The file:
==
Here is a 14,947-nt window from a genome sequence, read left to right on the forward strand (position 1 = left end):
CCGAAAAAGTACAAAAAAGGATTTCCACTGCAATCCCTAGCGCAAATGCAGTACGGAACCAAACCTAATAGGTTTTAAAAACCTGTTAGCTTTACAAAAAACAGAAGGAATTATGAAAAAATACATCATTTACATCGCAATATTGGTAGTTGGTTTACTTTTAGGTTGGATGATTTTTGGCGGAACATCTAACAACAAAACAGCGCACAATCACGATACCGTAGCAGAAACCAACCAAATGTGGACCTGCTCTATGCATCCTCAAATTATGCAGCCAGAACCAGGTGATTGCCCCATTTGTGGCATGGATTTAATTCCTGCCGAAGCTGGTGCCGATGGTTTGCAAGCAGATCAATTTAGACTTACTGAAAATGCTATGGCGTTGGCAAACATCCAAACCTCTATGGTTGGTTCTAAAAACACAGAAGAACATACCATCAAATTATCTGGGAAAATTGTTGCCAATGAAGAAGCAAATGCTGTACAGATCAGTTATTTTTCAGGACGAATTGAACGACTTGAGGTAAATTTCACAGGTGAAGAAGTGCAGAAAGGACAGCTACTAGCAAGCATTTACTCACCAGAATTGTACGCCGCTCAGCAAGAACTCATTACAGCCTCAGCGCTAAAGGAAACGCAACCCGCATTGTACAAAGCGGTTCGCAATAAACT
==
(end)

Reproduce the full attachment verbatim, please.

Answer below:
Here is a 14,947-nt window from a genome sequence, read left to right on the forward strand (position 1 = left end):
CCGAAAAAGTACAAAAAAGGATTTCCACTGCAATCCCTAGCGCAAATGCAGTACGGAACCAAACCTAATAGGTTTTAAAAACCTGTTAGCTTTACAAAAAACAGAAGGAATTATGAAAAAATACATCATTTACATCGCAATATTGGTAGTTGGTTTACTTTTAGGTTGGATGATTTTTGGCGGAACATCTAACAACAAAACAGCGCACAATCACGATACCGTAGCAGAAACCAACCAAATGTGGACCTGCTCTATGCATCCTCAAATTATGCAGCCAGAACCAGGTGATTGCCCCATTTGTGGCATGGATTTAATTCCTGCCGAAGCTGGTGCCGATGGTTTGCAAGCAGATCAATTTAGACTTACTGAAAATGCTATGGCGTTGGCAAACATCCAAACCTCTATGGTTGGTTCTAAAAACACAGAAGAACATACCATCAAATTATCTGGGAAAATTGTTGCCAATGAAGAAGCAAATGCTGTACAGATCAGTTATTTTTCAGGACGAATTGAACGACTTGAGGTAAATTTCACAGGTGAAGAAGTGCAGAAAGGACAGCTACTAGCAAGCATTTACTCACCAGAATTGTACGCCGCTCAGCAAGAACTCATTACAGCCTCAGCGCTAAAGGAAACGCAACCCGCATTGTACAAAGCGGTTCGCAATAAACT